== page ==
Grandmothers Who Code


Age, Gender, & Technology

a blog by Sari Jozokos Morninghawk

Kids and Communication

Technology & The Generation Gap (Part I)

March 17, 2018

I have this web app I've been working on that is for middle school kids to learn to code by making a web page, and eventually a website. Hopefully, this will be a positive introduction to Computer Science, and also app/web design. It's a pet project of mine in its early stages that I'm hoping to have in selected schools by some time next year. The sample page I created for demonstrating how to write code is a bit lame by middle school standards. I may be a cool grandmother, but I really don't know what passes for cool as a 12-year-old. So I've been trying to get my granddaughter to write a little “story” for me to replace the sample web page. I've been asking her for months with no results! Turns out I didn't really give her the task in a proper format.

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Writing with Paper Is Obsolete

When we were kids — those of us over 40 — and we were asked to write a story, we grabbed a pen and a notebook and did the job. That's not it today. Kids find it much easier to type it on their laptops or tablets. Believe it or not, writing with paper has become a thing of the past. I knew this, so I asked her to write it in Google Docs. I thought this would work, but time kept passing and I didn't have a good sample page. We're close, my granddaughter and I; she said she would do it for me, and she meant it. But still, she couldn't seem to get it started.

I knew that part of the problem was that the story had very specific requirements — a page title, a headline, 2 images, 2 lists, a short paragraph…. You get the idea. The task became a chore. It lost all of its joy and fun. I had to figure something out so that she would enjoy writing my story. Consequently, I made her a web form with each field as one of the requirements and she started working on it within the hour! That's just a single example of communication today, and information exchange in general, in our ever–changing world of technology.

The Pros & Cons of Today's Communication

Texting and using a message app are certainly more common now than making a phone call or even more old–fashioned, paying a visit, especially for the under–40 set. Like any other change, there are pros and cons to these new methods and styles of communication, but the change will happen whether we like it or not. So, all you people of a “certain age”, let's explore how to use this new stuff to our advantage, so we can get the attention of our grandchildren and other young people in our lives and keep ourselves active with friends and family.

Distance is no longer an issue. With apps like WhatsApp and Facebook Messenger, we no longer have to contend with international phone rates and sharing moments with loved ones across an ocean. We can communicate several times a day from New York to New Delhi or from San Francisco to Dublin.

Time is no longer an issue. With apps that allow video chat, we can see new babies and visit special occasion events while they're happening. It may not be as good as holding the newly arrived grandchild or sharing a glass of champagne, but it can keep us in touch and up-to-date with those we love and care about who are far away. With texts, we can get in touch at any time. If they're sleeping, working, or in a meeting, we can still send our message without waking or interrupting them. They can respond when they're free. How many times have you decided not to call because it's the middle of the work day or the middle of the night or too close to dinner time? Send a text instead.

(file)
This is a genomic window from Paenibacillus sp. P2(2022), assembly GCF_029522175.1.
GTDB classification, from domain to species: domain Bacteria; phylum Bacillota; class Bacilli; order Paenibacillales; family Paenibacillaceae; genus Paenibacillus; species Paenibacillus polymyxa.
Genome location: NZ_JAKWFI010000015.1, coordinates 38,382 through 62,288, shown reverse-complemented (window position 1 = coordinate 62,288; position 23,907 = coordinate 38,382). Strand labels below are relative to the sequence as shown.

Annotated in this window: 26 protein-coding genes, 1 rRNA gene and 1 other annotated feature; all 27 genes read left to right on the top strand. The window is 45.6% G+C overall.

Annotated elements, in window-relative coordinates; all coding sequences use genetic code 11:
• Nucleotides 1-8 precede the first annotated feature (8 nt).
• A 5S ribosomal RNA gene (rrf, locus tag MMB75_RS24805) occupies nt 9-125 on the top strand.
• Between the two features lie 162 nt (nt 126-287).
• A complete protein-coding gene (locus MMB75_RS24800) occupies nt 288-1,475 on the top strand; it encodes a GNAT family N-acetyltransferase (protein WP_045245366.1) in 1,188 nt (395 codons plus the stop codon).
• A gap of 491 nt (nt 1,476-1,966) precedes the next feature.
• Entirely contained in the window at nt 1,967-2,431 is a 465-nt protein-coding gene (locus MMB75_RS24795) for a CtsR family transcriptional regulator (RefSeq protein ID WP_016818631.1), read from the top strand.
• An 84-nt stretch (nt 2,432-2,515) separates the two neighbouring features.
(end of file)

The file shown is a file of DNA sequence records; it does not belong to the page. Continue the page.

To me, the biggest disadvantage, is the lack of face-to-face communication which easily leads to isolation and alienation. Most people still require a human touch and a smile to feel happy and fulfilled. So fix it by insisting on dinners with the family, keeping up a regular girls night out, and delivering holiday treats to the neighbors. None of these lose their appeal in the light of our new technological advancements in communication.

So open a Facebook account. Download WhatsApp. Take a course at the senior center or library about emails and smart phones. Send texts and respond to the ones you get. Learn to use SnapChat. Embrace the new day of instant communication and close the generation gap. You can still insist on no phones at the dinner table.


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Avatar for Sari Jozokos Morninghawk

Sari Jozokos Morninghawk has been writing code professionally since 1994. For the past two decades she has worked as a front-end engineer with a specialty in user experience (UX). Having worked at several start-ups as well as a number of large corporations, Morninghawk’s background has given her a wealth of work-place experiences regarding age and gender. View resumé

She has volunteered for Girls Who Code helping to close the gender gap in technology, and Citizen Schools creating opportunity for success through hands-on after school classes for kids in middle school, where she designed a program to teach sixth and seventh-graders how to build a website.

Morninghawk is an active grandmother of three children (who don’t necessarily have an interest in technology). Together they enjoy movies, board games, cooking, outdoor activities, arts & crafts, books, and hanging out.

Sari Jozokos Morninghawk and grandchildren